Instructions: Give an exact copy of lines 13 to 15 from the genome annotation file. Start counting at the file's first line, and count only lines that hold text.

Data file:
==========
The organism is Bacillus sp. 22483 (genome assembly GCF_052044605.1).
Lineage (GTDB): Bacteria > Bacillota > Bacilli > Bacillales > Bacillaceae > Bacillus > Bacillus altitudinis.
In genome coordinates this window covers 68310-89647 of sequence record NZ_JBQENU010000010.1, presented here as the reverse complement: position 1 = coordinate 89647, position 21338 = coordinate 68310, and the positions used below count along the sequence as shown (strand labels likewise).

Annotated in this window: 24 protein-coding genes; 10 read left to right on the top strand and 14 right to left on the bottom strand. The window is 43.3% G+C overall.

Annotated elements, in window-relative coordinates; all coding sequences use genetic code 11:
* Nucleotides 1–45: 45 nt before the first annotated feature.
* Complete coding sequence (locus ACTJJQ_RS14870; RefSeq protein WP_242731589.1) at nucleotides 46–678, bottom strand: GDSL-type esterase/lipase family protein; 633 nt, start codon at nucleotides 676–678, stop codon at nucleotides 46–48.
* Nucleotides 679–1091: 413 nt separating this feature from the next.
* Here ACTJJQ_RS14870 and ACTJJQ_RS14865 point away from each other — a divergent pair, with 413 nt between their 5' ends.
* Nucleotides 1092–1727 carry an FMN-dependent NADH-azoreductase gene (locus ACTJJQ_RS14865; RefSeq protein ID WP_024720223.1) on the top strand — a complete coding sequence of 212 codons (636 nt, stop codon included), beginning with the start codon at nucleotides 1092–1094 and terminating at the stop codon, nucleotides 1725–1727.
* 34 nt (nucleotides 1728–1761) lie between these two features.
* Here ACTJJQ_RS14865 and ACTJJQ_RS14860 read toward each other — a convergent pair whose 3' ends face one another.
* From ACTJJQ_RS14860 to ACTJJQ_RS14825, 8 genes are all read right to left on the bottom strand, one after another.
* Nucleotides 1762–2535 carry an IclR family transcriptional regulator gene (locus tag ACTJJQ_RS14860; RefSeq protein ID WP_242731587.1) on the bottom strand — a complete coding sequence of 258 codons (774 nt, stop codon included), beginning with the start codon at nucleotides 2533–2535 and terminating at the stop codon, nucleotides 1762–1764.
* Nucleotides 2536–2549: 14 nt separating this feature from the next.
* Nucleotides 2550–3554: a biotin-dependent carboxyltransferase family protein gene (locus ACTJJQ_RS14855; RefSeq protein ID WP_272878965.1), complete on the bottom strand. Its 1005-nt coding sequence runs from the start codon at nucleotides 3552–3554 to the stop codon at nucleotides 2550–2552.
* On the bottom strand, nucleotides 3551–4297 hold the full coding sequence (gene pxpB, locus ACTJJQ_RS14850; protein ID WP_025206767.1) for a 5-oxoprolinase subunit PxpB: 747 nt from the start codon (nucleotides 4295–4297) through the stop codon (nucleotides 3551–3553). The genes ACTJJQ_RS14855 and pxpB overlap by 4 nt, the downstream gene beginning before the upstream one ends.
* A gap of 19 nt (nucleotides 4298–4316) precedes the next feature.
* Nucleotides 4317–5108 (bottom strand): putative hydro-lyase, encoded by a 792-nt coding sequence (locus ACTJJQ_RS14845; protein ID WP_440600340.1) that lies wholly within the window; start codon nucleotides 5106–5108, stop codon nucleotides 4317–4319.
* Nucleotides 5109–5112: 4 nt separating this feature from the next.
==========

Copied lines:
* From ACTJJQ_RS14860 to ACTJJQ_RS14825, 8 genes are all read right to left on the bottom strand, one after another.
* Nucleotides 1762–2535 carry an IclR family transcriptional regulator gene (locus tag ACTJJQ_RS14860; RefSeq protein ID WP_242731587.1) on the bottom strand — a complete coding sequence of 258 codons (774 nt, stop codon included), beginning with the start codon at nucleotides 2533–2535 and terminating at the stop codon, nucleotides 1762–1764.
* Nucleotides 2536–2549: 14 nt separating this feature from the next.